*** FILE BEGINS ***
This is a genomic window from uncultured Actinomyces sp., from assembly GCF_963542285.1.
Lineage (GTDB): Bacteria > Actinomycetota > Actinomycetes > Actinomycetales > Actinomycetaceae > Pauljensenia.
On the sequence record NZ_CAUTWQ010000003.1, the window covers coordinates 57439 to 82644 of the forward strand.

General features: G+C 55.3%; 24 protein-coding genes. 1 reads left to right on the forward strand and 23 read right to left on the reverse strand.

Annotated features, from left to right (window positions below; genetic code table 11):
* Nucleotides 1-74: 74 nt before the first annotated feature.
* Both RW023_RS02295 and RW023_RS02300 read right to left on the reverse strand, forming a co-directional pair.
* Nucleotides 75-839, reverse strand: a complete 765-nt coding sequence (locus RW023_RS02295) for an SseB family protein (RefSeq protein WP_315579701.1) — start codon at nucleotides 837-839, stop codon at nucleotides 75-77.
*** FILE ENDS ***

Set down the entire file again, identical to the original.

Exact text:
This is a genomic window from uncultured Actinomyces sp., from assembly GCF_963542285.1.
Lineage (GTDB): Bacteria > Actinomycetota > Actinomycetes > Actinomycetales > Actinomycetaceae > Pauljensenia.
On the sequence record NZ_CAUTWQ010000003.1, the window covers coordinates 57439 to 82644 of the forward strand.

General features: G+C 55.3%; 24 protein-coding genes. 1 reads left to right on the forward strand and 23 read right to left on the reverse strand.

Annotated features, from left to right (window positions below; genetic code table 11):
* Nucleotides 1-74: 74 nt before the first annotated feature.
* Both RW023_RS02295 and RW023_RS02300 read right to left on the reverse strand, forming a co-directional pair.
* Nucleotides 75-839, reverse strand: a complete 765-nt coding sequence (locus RW023_RS02295) for an SseB family protein (RefSeq protein WP_315579701.1) — start codon at nucleotides 837-839, stop codon at nucleotides 75-77.